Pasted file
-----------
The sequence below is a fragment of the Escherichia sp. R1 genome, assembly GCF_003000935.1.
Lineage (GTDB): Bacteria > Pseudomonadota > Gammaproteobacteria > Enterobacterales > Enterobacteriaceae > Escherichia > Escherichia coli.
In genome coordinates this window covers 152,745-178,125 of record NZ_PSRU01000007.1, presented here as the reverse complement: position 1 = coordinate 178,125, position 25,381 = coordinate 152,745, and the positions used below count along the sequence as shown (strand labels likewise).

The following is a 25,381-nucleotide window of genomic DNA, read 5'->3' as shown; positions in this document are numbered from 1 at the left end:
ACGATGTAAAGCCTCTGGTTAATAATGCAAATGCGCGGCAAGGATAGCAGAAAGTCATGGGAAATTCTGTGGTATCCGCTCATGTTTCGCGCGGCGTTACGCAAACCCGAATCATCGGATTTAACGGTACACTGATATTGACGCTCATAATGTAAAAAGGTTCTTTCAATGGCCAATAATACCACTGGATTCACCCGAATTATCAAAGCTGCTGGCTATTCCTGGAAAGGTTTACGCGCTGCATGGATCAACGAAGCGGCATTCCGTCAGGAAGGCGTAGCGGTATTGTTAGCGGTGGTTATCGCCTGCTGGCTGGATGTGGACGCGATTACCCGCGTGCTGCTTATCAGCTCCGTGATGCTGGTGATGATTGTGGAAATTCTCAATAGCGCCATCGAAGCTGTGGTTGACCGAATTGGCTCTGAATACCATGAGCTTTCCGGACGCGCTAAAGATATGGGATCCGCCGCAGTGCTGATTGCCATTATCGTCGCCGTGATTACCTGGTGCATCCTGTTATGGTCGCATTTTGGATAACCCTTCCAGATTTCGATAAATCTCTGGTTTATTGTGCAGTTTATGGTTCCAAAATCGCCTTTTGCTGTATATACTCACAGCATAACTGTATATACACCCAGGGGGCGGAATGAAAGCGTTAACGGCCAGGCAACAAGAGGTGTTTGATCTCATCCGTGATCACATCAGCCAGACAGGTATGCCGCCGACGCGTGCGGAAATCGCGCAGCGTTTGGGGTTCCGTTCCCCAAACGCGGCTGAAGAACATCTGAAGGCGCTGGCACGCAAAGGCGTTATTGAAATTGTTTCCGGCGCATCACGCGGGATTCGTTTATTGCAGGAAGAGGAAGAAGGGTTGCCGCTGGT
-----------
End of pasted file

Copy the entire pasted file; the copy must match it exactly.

The sequence below is a fragment of the Escherichia sp. R1 genome, assembly GCF_003000935.1.
Lineage (GTDB): Bacteria > Pseudomonadota > Gammaproteobacteria > Enterobacterales > Enterobacteriaceae > Escherichia > Escherichia coli.
In genome coordinates this window covers 152,745-178,125 of record NZ_PSRU01000007.1, presented here as the reverse complement: position 1 = coordinate 178,125, position 25,381 = coordinate 152,745, and the positions used below count along the sequence as shown (strand labels likewise).

The following is a 25,381-nucleotide window of genomic DNA, read 5'->3' as shown; positions in this document are numbered from 1 at the left end:
ACGATGTAAAGCCTCTGGTTAATAATGCAAATGCGCGGCAAGGATAGCAGAAAGTCATGGGAAATTCTGTGGTATCCGCTCATGTTTCGCGCGGCGTTACGCAAACCCGAATCATCGGATTTAACGGTACACTGATATTGACGCTCATAATGTAAAAAGGTTCTTTCAATGGCCAATAATACCACTGGATTCACCCGAATTATCAAAGCTGCTGGCTATTCCTGGAAAGGTTTACGCGCTGCATGGATCAACGAAGCGGCATTCCGTCAGGAAGGCGTAGCGGTATTGTTAGCGGTGGTTATCGCCTGCTGGCTGGATGTGGACGCGATTACCCGCGTGCTGCTTATCAGCTCCGTGATGCTGGTGATGATTGTGGAAATTCTCAATAGCGCCATCGAAGCTGTGGTTGACCGAATTGGCTCTGAATACCATGAGCTTTCCGGACGCGCTAAAGATATGGGATCCGCCGCAGTGCTGATTGCCATTATCGTCGCCGTGATTACCTGGTGCATCCTGTTATGGTCGCATTTTGGATAACCCTTCCAGATTTCGATAAATCTCTGGTTTATTGTGCAGTTTATGGTTCCAAAATCGCCTTTTGCTGTATATACTCACAGCATAACTGTATATACACCCAGGGGGCGGAATGAAAGCGTTAACGGCCAGGCAACAAGAGGTGTTTGATCTCATCCGTGATCACATCAGCCAGACAGGTATGCCGCCGACGCGTGCGGAAATCGCGCAGCGTTTGGGGTTCCGTTCCCCAAACGCGGCTGAAGAACATCTGAAGGCGCTGGCACGCAAAGGCGTTATTGAAATTGTTTCCGGCGCATCACGCGGGATTCGTTTATTGCAGGAAGAGGAAGAAGGGTTGCCGCTGGT